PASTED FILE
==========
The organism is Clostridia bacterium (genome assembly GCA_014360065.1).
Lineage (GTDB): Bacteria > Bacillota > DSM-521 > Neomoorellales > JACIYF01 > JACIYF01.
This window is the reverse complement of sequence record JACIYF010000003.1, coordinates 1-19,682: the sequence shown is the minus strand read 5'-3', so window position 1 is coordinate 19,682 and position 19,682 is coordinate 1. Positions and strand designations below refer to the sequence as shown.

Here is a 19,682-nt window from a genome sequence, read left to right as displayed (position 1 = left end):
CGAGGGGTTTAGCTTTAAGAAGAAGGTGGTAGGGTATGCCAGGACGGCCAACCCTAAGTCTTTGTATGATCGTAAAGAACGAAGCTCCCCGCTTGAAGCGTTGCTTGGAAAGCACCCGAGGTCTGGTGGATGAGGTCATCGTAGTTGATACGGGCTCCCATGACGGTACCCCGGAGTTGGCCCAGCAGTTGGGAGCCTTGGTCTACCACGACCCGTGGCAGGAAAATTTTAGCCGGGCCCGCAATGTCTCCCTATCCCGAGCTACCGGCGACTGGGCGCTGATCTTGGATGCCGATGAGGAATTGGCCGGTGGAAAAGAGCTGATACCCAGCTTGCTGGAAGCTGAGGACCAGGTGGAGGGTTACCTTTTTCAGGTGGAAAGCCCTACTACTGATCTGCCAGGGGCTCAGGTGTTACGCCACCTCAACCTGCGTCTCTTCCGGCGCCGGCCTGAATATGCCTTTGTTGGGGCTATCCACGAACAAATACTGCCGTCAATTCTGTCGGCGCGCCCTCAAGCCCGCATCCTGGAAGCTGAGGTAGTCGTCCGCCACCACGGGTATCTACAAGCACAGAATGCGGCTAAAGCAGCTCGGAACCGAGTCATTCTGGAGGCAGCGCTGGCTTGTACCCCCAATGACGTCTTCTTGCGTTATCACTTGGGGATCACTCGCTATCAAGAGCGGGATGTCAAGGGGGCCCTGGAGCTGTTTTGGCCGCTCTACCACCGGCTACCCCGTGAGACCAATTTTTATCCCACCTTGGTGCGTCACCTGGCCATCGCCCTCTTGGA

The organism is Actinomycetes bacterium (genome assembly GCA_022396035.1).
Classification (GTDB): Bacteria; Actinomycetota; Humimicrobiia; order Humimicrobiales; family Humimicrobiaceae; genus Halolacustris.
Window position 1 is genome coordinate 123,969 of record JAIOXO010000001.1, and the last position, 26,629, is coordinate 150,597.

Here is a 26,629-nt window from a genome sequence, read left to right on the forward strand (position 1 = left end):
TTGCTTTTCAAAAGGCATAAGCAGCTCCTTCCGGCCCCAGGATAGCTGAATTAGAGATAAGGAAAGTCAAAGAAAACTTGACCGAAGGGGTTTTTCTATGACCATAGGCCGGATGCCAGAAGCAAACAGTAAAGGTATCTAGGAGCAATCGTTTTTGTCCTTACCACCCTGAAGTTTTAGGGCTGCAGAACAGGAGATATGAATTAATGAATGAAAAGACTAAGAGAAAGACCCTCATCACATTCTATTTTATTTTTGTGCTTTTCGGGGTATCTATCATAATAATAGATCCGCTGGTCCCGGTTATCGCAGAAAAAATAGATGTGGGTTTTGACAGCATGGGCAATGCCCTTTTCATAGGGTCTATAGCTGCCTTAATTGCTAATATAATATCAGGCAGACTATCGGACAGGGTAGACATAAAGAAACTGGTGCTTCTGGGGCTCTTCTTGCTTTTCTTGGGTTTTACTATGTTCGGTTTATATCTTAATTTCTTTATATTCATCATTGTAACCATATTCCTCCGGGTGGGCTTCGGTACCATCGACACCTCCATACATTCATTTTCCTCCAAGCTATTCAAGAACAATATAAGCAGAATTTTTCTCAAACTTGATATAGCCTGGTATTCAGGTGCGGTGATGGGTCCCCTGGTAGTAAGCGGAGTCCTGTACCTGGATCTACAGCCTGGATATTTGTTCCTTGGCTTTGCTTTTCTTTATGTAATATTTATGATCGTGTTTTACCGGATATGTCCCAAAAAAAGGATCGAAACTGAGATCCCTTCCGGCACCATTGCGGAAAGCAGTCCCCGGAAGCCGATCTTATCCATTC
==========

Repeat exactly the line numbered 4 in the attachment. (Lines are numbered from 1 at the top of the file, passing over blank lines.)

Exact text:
Here is a 19,682-nt window from a genome sequence, read left to right as displayed (position 1 = left end):